Yesterday the Archdiocese of Santa Fe announced that the Vatican has agreed to open a cause for the sainthood of a religious sister renowned for her work among the poor and the sick during an era of violence and upheaval in the American West. Sister Blandina Segale (born Rosa Maria Segale) was a Sister of Charity who served in frontier towns in Colorado and New Mexico, founding and teaching in schools, starting hospitals, and acting as force for peace in the “Wild West.”
Archbishop Michael Sheehan of Santa Fe will oversee the preparation of the official case for Sister Blandina’s canonization, which will then be presented to the Vatican’s Congregation for the Causes of Saints. This is the first time the Archdiocese of Santa Fe has promoted a sainthood cause in the more than 400 years since the Church was established in the region.
The Archdiocese of Santa Fe has some biographical information about Sister Blandina, who was born in Italy but immigrated to the United States with her family at the age of four:
On September 13, 1866 [Sister Blandina] entered the Sisters of Charity of Cincinnati. She was sent to work in the newly acquired territories of the western United States in 1872. Arriving first in Trinidad, CO, Sr. Blandina taught the poor. In 1877 she was transferred to Santa Fe, NM where she cofounded the public and Catholic schools. Her work included starting hospitals in Santa Fe and Albuquerque. … Other heroic virtues include her tireless work of teaching and healing the immigrant, the marginalized, the poor, and advocating for women and children. She challenged the occupying government and military in fair treatment of the Native Americans. Sr. Blandina came to the aid of mistreated railroad workers, finding time to care for the sick while building orphanages, hospitals, schools, and trade schools.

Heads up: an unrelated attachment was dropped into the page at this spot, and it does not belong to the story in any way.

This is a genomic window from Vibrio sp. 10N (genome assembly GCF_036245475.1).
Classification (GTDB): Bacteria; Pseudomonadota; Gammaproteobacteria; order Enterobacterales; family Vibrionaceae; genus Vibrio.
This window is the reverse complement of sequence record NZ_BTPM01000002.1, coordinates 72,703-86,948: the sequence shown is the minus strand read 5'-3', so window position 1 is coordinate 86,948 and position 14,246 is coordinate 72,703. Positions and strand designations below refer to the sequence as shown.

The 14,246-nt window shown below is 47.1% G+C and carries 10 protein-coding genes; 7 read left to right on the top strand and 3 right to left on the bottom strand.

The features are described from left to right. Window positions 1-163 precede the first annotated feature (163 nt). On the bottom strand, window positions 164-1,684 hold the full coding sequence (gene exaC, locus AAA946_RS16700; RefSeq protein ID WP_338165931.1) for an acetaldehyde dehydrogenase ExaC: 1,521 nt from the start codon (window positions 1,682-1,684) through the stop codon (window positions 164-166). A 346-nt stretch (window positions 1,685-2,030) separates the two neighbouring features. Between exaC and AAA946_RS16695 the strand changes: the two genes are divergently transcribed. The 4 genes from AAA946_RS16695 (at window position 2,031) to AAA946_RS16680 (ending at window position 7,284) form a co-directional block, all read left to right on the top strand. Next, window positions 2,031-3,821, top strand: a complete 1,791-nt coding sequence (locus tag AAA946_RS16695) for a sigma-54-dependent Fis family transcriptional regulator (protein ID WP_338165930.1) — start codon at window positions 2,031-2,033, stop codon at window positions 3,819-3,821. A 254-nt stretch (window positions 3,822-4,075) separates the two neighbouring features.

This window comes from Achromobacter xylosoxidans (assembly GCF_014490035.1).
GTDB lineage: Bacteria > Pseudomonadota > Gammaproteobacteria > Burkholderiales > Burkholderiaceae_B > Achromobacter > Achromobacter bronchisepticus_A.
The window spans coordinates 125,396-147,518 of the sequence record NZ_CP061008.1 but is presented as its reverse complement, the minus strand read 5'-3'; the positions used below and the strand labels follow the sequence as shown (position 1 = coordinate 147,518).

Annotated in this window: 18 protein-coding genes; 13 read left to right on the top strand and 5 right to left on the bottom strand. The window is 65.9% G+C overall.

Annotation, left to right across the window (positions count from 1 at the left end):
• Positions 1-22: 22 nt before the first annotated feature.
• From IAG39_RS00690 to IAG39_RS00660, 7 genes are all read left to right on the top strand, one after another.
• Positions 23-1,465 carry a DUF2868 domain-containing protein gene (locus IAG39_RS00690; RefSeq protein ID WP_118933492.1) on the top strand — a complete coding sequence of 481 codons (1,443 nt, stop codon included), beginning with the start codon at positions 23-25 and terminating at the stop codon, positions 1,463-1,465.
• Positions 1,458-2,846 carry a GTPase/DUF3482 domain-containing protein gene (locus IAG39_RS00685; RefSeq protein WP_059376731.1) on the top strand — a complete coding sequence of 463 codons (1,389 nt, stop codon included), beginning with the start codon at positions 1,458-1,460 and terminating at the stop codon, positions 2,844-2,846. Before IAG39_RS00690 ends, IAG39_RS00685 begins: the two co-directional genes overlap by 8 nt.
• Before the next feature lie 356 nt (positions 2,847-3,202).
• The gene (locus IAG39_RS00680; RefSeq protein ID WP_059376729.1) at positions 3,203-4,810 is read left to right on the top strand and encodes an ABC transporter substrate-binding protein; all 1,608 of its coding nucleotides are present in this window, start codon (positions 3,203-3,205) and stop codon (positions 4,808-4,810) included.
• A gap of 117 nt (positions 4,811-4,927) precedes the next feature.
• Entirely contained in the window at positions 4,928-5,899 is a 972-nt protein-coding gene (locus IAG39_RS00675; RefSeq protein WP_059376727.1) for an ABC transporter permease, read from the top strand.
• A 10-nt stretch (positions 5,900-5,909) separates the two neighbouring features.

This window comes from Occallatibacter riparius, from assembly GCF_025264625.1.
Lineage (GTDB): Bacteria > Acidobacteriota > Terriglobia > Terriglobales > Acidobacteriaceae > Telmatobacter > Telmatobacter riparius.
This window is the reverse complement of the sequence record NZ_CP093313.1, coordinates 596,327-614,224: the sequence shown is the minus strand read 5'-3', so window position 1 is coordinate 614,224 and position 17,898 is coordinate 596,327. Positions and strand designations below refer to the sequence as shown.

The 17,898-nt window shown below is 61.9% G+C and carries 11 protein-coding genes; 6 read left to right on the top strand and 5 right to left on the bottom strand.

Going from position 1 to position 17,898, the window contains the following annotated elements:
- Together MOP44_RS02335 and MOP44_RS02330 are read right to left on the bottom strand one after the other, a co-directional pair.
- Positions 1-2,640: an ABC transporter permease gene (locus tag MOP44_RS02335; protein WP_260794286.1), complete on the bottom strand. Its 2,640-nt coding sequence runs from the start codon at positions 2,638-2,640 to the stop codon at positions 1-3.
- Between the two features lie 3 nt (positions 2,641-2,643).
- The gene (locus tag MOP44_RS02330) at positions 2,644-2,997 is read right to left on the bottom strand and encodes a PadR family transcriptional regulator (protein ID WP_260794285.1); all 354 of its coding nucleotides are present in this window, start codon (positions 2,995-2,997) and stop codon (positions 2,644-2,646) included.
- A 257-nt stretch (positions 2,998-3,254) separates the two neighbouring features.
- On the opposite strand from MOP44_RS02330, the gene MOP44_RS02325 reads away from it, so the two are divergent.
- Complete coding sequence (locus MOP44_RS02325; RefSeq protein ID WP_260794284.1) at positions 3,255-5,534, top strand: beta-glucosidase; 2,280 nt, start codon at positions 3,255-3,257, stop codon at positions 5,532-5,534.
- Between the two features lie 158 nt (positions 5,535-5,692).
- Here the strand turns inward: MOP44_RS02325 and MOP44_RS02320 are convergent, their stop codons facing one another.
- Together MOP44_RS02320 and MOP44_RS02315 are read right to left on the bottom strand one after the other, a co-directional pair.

Her compassion converted hundreds and she even had numerous encounters with the famous Billy the Kid and his band of outlaws. She calmed mobs of armed men from taking the law into their own hands and helped criminals seek forgiveness from their victims, and even saved a man from a hanging party by facilitating reconciliation between him and the man he shot before he died. … One account is her prevention of Hispanic and Native American’s loss of homes and land to swindlers and another is saving a lost horse drawn wagon of passengers during a winter blizzard and reaching safety in blackout conditions.
An article about Sister Blandina published at Crisis Magazine last year has some further details about one her encounters with the legendary Billy the Kid:
There were a number of gangleaders who went by the name “Billy the Kid,” William Bonney being only the most famous of them. In 1876 a henchman of Billy the Kid—whether it was Bonney or some other Billy is uncertain—was injured by a gunshot taken during a quarrel with a fellow outlaw.
He was left to die, and none of the area’s four physicians would lift a finger on his behalf. Sister Blandina visited him frequently over the ensuing weeks, offering both physical and spiritual comfort. While the fellow was incapacitated, Billy the Kid and his men returned to Trinidad to visit their comrade and to exact vengeance on the town’s doctors. Having been apprised of Blandina’s efforts, Billy offered that she might request a favor of him. She asked him to spare the lives of the four physicians. He agreed, and left town in peace. The wounded outlaw never recovered, dying later that year.